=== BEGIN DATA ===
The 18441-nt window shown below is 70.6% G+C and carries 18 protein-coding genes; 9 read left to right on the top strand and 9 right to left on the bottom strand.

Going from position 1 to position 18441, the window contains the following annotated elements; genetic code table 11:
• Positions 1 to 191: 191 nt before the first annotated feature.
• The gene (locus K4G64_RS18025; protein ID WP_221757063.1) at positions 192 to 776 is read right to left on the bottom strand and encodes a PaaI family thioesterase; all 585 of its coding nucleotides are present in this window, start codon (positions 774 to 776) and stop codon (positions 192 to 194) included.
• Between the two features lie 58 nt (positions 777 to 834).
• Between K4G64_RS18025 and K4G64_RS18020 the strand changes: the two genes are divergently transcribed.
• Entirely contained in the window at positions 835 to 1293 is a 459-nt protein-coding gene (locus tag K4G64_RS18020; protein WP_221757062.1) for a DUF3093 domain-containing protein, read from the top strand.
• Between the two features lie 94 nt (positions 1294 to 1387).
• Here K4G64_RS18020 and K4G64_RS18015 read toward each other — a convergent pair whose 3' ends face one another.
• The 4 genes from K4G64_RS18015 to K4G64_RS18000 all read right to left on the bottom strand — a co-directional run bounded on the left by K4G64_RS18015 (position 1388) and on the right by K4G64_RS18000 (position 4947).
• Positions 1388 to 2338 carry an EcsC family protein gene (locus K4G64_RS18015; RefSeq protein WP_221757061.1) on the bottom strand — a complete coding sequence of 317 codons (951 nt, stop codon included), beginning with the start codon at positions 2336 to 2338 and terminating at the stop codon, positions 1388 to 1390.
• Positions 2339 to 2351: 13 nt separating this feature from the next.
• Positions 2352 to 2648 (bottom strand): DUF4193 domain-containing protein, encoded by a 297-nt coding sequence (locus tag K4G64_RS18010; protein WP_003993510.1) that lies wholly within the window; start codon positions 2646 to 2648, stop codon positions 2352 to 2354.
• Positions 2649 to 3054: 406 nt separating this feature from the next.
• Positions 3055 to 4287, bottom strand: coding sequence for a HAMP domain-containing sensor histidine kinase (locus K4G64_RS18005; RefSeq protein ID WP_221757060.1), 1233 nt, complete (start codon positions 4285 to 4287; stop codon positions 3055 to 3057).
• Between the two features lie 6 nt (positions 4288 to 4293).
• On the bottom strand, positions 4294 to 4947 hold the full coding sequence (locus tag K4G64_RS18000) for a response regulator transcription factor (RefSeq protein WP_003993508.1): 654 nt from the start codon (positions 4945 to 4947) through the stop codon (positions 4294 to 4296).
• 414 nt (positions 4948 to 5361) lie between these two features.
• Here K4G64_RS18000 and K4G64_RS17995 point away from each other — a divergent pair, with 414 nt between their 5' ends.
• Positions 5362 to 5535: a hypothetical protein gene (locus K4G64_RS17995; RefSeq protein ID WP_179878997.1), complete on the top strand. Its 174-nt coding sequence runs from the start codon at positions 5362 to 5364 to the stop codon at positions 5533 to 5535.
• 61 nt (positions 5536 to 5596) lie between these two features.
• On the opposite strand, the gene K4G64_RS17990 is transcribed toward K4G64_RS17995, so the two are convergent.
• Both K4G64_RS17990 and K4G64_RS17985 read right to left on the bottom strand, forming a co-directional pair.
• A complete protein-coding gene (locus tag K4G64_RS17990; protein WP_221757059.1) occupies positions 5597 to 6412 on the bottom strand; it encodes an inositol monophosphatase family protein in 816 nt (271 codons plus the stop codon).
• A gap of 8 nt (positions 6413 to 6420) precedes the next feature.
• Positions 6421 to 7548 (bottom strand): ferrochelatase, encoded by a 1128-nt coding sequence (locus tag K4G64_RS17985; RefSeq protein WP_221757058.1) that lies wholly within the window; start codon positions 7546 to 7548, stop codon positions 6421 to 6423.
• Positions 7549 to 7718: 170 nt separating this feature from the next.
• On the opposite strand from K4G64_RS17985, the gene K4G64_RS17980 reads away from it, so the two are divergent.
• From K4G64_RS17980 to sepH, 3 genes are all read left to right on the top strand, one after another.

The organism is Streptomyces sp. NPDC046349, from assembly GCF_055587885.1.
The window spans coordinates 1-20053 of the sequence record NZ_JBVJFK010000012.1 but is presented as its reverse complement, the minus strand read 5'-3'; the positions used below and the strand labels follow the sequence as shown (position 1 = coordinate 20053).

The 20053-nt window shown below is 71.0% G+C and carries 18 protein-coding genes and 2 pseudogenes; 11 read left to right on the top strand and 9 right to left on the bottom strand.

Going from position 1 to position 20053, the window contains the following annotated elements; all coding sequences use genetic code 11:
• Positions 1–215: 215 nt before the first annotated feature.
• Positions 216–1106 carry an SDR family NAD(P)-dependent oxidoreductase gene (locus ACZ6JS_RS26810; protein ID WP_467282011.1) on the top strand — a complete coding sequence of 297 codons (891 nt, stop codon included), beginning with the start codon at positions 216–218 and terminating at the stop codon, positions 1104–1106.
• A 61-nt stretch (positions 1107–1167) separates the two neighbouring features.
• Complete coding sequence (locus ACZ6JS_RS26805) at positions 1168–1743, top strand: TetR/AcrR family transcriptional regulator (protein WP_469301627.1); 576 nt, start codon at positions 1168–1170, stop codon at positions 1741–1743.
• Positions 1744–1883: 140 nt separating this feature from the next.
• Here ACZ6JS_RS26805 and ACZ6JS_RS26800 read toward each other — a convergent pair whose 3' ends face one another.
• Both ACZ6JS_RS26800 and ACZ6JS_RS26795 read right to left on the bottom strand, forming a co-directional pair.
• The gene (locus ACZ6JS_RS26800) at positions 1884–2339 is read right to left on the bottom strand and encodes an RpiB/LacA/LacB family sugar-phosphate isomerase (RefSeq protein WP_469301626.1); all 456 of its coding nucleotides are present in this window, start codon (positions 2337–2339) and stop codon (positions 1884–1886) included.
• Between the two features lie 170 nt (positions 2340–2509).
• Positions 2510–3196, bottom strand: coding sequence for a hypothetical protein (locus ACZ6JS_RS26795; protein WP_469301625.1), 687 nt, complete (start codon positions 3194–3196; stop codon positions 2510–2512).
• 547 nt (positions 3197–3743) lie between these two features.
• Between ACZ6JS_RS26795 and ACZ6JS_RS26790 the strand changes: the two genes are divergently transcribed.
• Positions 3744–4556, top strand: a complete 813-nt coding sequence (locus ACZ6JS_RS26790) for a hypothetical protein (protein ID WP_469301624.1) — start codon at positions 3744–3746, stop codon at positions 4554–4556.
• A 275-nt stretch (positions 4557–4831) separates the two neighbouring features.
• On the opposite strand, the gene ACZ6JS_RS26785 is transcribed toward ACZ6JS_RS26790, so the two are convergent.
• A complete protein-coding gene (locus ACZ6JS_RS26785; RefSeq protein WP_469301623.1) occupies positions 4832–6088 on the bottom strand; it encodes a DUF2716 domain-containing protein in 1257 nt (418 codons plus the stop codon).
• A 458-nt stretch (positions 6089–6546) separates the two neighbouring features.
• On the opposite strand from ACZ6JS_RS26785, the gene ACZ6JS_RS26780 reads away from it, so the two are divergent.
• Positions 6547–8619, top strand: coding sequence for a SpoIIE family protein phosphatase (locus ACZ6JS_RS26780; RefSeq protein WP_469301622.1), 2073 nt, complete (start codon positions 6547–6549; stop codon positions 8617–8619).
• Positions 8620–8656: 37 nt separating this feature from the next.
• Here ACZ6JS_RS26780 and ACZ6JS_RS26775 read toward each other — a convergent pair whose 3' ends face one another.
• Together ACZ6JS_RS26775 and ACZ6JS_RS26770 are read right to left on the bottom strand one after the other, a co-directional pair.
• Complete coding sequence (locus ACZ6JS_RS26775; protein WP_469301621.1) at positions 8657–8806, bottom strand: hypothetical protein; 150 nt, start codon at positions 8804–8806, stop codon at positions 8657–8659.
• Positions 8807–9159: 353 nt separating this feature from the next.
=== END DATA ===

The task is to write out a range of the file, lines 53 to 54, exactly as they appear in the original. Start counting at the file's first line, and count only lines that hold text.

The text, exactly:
• Positions 8620–8656: 37 nt separating this feature from the next.
• Here ACZ6JS_RS26780 and ACZ6JS_RS26775 read toward each other — a convergent pair whose 3' ends face one another.